This saucy chicken marsala gnocchi with mushrooms is a fun twist on everyone’s favorite sweet and savory chicken marsala dinner.


There’s nothing like making classic recipes but I’ve had fun adding spins to some of my favorites, like turning my chicken piccata into chicken piccata pasta or giving my beef stroganoff a vegetarian makeover. What could be next? I thought I’d push the envelope a little and gnocchi-fy my chicken marsala.

I love this gnocchi recipe because while you sauté the chicken and make the glazy, sweetened Italian marsala wine sauce with mushrooms and shallots, the gnocchi gets lightly crisped roast in the oven. Then, it’s added to the pan with the chicken to thicken the marsala sauce, making an irresistibly saucy and easy one-skillet meal.


What is in Chicken Marsala Gnocchi

With all the flavor loaded in this dish, the big surprise is its short ingredient list.

Here’s what’s in chicken marsala gnocchi: 

  • Gnocchi, found in vaccuum-sealed packs in the pasta aisle
  • Extra virgin olive oil
  • Boneless, skinless chicken breasts
  • All-purpose flour
  • Kosher salt and freshly ground black pepper
  • Canola oil—for frying the chicken (I like canola oil here because of its higher smoke point, but you can use olive oil)
  • Butter—use it at the beginning and end of this recipe
  • Shallot
  • Mushrooms—button, brown, shiitake, or porcini or a combination all add their savory flavor
  • Marsala wine—all of the alcohol evaporates, but make sure you get marsala wine (in the liquor area, near sherry and vermouth), not “marsala cooking wine” found in the vinegar aisle. That stuff is nasty.
  • Chicken stock
  • Parsley—flat-leaf Italian parsley or curly parsley add sprinkles of freshness and color

How to Make This Chicken Marsala Gnocchi

Roast your gnocchi for the ultimate crispiness. You can always boil your gnocchi, but roasting it for just 5-7 minutes in a 425°F oven adds a nice texture to this dish. Roasting also retains more of the starch on each gnocchi, and that’s what helps thicken the marsala sauce when the gnocchi is finished cooking while the sauce reduces.


Cook the Chicken

Sear the chicken while the gnocchi roasts. A quick dusting of flour and a dose of salt and pepper is all that’s needed to season the chicken chunks. I use butter with just a drizzle of oil to raise the butter’s smoke point so the chicken gets a golden Malibu-Barbie bronzing. Set the cooked chicken aside and then get to the sauce.


Make the Mushroomy Marsala Sauce

Use the same pan to sauté the mushrooms and shallots. Cut the mushrooms into larger pieces or quarters so they don’t disappear as they cook. Sautéing the shallot and mushroom in melted butter adds fat, and that adds flavor. Another round of butter comes at the end of the sauce cooking, for a glitzy, lush finish.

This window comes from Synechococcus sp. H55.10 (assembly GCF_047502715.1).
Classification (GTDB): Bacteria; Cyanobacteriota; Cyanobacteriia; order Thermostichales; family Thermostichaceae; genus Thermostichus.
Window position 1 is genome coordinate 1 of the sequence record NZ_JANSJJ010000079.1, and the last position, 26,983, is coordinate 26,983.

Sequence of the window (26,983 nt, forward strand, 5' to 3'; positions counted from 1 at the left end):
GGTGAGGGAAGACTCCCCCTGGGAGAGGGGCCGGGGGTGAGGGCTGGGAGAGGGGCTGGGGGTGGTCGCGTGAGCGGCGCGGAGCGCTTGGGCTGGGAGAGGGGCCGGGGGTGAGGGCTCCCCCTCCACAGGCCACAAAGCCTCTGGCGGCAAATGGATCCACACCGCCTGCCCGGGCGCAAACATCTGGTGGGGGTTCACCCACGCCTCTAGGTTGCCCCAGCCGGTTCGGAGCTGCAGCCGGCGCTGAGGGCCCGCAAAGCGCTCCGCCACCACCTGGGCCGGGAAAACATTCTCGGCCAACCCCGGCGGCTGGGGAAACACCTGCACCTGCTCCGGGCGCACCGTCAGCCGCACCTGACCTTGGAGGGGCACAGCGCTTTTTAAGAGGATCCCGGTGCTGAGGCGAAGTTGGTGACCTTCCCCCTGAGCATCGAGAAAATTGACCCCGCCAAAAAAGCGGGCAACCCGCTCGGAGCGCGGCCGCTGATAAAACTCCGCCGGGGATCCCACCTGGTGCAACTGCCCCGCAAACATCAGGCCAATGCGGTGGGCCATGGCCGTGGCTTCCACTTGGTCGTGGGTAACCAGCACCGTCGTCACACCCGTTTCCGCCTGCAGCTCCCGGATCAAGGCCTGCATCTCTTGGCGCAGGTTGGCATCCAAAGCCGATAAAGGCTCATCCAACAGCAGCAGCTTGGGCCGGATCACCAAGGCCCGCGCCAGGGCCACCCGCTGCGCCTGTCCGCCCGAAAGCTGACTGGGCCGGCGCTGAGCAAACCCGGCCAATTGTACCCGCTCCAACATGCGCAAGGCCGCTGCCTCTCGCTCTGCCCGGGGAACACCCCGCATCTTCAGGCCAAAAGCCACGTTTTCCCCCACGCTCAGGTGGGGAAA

Marsala Wine Adds Sweetness to the Sauce

Add the marsala wine and chicken broth to the mushroom and shallots. The fortified marsala wine deepens the sauce’s flavor as it reduces and the chicken broth balances the flavors. Wipe out any extra dark bits from the pan before adding the liquids, then scrape up the bronzed bits when they release from the pan.

Add more butter. Add the rest of the butter while reducing the sauce at the end. This is a classic technique that gives the sauce its body and gloss as it thickens. Also, don’t mistake the sauce for gravy. It should still be glossy, light, and easy to drizzle.


Add the Roasted Gnocchi to the Sauce

Use the potato starch of the gnocchi to thicken the sauce. Because the gnocchi’s potato and flour starch isn’t washed away by boiling it, the sauce thickens when the gnocchi is finished cooking as the sauce reduces.

But! Don’t reduce too much or the sauce will disappear! Yes, the gnocchi helps thicken the sauce, but will also absorb too much of the sauce if you don’t keep an eye on it while reducing.


What to Use in Place of Marsala Wine

This dry, yet sweet Italian fortified wine is totally unique tasting, so If you don’t have Marsala, you can definitely try brandy, sherry, or Madeira, but know that the taste will be different.

When reduced, the alcohol evaporates so all that’s left is its delicious flavor. But, if you want a non-alcoholic substitute for Marsala wine, try white grape juice or this combination of grape juice, vanilla, and sherry vinegar.

What to Serve With Chicken Marsala Gnocchi

More Gnocchi Recipes to Try

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